In ’offline’ mode, it is possible to generate a single module with all the generated clasess or multiple modules one for each class, depending on the value of the style parameter.

The typical use of the offline mode is during a ’<B>makeB>’ process, where you have a set of XSD schemas and you generate your modules to be later installed by ’<B>make installB>’. This is very similar to Java Castor’s behaviour. This way your XSD schemas don’t have to be accessible during run-time and you don’t have a performance penalty.



  # Generate MULTIPLE modules, one module for each class, and put them under destination. 
  my $generator = XML::Pastor::Generator->new();         
  $generator->generate(
                        mode =>offline,
                        style => multiple,
                        model=>$model,
                        destination=>/tmp/lib/perl/,                                                 
                        );



eval In ’eval’ (run-time) mode, the XSD schema is processed at run-time giving much more flexibility to the user. In this mode, no code will be written to disk. Instead, the generated code (which is necessarily a single block) will be evaluated before returning to the caller.

The added flexibility has a price on the other hand, namely a performance penalty and the fact that the XSD schema needs to be accessible at run-time. Note that the performance penalty applies only to the code genereration (pastorize) phase; the generated classes perform the same as if they were generated offline.

Note that ’eval’ mode forces the style parameter to have a value of ’single’;



  # Generate classes in MEMORY, and EVALUATE the generated code on the fly. 
  my $generator = XML::Pastor::Generator->new();           
  $pastor->generate(   
                mode =>eval,
                        model=>$model,
                        );



return In ’return’ mode, the XSD schema is processed but no code is written to disk or evaluated. In this mode, the method just returns the generated block of code as a string, so that you may use it to your liking. You would typically be evaluating it though.

Note that ’return’ mode forces the style parameter to have a value of ’single’;

style This parameter determines if XML::Pastor will generate a single module where all classes reside (single), or multiple modules one for each class (multiple).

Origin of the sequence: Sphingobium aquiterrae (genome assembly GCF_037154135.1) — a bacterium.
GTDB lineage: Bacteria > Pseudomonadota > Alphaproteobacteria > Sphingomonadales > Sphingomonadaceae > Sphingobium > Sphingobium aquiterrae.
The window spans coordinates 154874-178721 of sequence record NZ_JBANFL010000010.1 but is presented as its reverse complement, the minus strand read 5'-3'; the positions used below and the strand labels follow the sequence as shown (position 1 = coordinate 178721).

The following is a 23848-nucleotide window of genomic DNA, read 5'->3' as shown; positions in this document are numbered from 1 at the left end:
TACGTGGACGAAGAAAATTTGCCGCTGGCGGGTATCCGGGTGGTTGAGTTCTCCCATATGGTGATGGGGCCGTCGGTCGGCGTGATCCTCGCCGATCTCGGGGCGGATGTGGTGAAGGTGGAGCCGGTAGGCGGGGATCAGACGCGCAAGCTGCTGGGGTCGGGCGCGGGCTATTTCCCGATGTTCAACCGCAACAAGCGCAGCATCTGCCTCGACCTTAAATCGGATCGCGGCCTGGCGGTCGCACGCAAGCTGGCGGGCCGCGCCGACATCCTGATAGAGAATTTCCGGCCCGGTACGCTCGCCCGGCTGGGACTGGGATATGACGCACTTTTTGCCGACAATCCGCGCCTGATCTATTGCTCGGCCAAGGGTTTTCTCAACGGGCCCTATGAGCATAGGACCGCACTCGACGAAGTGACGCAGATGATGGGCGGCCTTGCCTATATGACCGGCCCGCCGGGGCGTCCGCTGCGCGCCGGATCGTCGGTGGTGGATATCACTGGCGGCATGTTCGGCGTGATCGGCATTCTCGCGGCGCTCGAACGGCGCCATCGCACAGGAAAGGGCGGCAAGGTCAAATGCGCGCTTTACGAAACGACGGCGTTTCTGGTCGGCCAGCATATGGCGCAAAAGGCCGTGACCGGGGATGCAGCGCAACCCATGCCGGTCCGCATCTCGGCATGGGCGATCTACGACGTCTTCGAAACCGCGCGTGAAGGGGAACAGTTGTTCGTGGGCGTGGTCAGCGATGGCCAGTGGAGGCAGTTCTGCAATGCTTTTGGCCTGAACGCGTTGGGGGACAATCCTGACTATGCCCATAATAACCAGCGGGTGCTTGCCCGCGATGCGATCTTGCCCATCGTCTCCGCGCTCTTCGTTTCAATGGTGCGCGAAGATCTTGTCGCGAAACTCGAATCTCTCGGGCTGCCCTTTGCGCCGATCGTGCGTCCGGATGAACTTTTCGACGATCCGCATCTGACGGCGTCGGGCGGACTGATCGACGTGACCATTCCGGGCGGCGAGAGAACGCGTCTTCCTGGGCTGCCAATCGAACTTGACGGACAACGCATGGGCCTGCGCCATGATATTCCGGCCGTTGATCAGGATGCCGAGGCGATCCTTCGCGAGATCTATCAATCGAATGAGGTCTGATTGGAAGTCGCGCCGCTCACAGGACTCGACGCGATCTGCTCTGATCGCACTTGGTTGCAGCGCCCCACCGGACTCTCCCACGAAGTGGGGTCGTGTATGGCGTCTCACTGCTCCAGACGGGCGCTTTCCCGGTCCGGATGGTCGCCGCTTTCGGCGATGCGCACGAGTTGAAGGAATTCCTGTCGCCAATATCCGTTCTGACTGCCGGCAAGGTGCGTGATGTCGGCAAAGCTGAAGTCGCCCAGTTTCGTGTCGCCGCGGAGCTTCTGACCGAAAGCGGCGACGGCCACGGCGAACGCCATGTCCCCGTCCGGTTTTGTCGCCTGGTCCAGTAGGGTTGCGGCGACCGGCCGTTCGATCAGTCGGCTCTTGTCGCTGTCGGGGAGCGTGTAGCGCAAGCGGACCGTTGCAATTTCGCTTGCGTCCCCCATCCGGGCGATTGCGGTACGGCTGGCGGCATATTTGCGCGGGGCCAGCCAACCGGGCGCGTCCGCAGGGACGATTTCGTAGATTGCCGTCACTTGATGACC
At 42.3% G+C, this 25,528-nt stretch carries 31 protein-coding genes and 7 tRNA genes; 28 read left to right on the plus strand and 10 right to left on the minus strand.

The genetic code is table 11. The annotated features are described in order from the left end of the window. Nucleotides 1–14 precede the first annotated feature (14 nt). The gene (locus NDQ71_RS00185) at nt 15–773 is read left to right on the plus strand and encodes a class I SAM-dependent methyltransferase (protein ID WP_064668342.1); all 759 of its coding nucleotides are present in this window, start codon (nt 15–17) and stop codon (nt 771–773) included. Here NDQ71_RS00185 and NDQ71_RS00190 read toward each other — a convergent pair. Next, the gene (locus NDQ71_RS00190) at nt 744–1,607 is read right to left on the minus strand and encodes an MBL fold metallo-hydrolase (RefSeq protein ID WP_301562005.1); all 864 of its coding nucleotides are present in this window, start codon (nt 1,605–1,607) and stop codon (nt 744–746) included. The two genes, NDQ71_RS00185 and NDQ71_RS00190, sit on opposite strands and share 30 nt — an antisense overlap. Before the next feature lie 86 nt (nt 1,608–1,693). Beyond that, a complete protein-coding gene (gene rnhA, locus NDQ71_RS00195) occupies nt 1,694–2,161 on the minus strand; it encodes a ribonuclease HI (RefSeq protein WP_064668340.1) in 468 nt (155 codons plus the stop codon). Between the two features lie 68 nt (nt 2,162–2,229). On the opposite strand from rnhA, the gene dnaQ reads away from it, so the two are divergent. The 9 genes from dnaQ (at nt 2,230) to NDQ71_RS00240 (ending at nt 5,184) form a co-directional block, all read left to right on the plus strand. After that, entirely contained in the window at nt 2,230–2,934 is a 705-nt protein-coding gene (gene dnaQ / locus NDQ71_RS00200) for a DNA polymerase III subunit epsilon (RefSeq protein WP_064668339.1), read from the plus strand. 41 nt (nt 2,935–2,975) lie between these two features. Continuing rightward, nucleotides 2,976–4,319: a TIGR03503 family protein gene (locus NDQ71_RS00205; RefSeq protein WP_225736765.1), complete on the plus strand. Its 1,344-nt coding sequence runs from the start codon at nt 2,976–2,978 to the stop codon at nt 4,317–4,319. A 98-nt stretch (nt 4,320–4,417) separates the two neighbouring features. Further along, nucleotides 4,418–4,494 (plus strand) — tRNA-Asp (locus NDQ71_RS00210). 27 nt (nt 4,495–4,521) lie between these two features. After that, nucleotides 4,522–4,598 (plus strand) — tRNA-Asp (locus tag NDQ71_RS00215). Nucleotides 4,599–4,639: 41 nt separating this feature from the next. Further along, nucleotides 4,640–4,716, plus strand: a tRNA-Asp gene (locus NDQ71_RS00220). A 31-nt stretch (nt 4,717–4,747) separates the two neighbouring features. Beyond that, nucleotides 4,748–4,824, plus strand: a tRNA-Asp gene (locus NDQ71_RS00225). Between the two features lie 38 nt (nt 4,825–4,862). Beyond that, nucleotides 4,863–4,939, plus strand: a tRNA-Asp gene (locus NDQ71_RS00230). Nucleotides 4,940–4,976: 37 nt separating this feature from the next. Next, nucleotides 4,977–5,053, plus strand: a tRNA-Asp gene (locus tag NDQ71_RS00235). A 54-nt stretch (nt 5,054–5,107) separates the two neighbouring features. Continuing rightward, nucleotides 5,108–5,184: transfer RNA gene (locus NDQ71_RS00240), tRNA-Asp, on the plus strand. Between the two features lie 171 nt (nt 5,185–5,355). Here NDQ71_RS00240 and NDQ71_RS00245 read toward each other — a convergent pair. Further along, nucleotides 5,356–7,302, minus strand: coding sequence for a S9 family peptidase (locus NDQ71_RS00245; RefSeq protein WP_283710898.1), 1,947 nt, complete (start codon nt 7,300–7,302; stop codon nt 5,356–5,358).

Some modes (such as eval and return)force the style argument to be ’single’.

Possible values are :
single One block of code containg all the generated classes will be produced.
multiple A separate piece of code for each class will be produced.

destination This is the directory prefix where the produced modules will be written in offline mode. In other modes (eval and return), it is ignored.

Note that the trailing slash (’/’) is optional. The default value for this parameter is ’/tmp/lib/perl/’.

module This parameter has sense only when generating one big chunk of code (style => single) in offline mode.

It denotes the name of the module (without the .pm extension) that will be written to disk in this case.

.

BUGS & CAVEATS

There no known bugs at this time, but this doesn’t mean there are aren’t any. Note that, although some testing was done prior to releasing the module, this should still be considered alpha code. So use it at your own risk.

Note that there may be other bugs or limitations that the author is not aware of.

AUTHOR

Ayhan Ulusoy <dev(at)ulusoy(dot)name>

COPYRIGHT



  Copyright (C) 2006-2007 Ayhan Ulusoy. All Rights Reserved.



This module is free software; you can redistribute it and/or modify it under the same terms as Perl itself.

SEE ALSO

See also XML::Pastor, XML::Pastor::ComplexType, XML::Pastor::SimpleType

And if you are curious about the implementation, see XML::Pastor::Schema::Parser, XML::Pastor::Schema::Model

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perl v5.20.3 XML::PASTOR::GENERATOR (3) 2008-08-02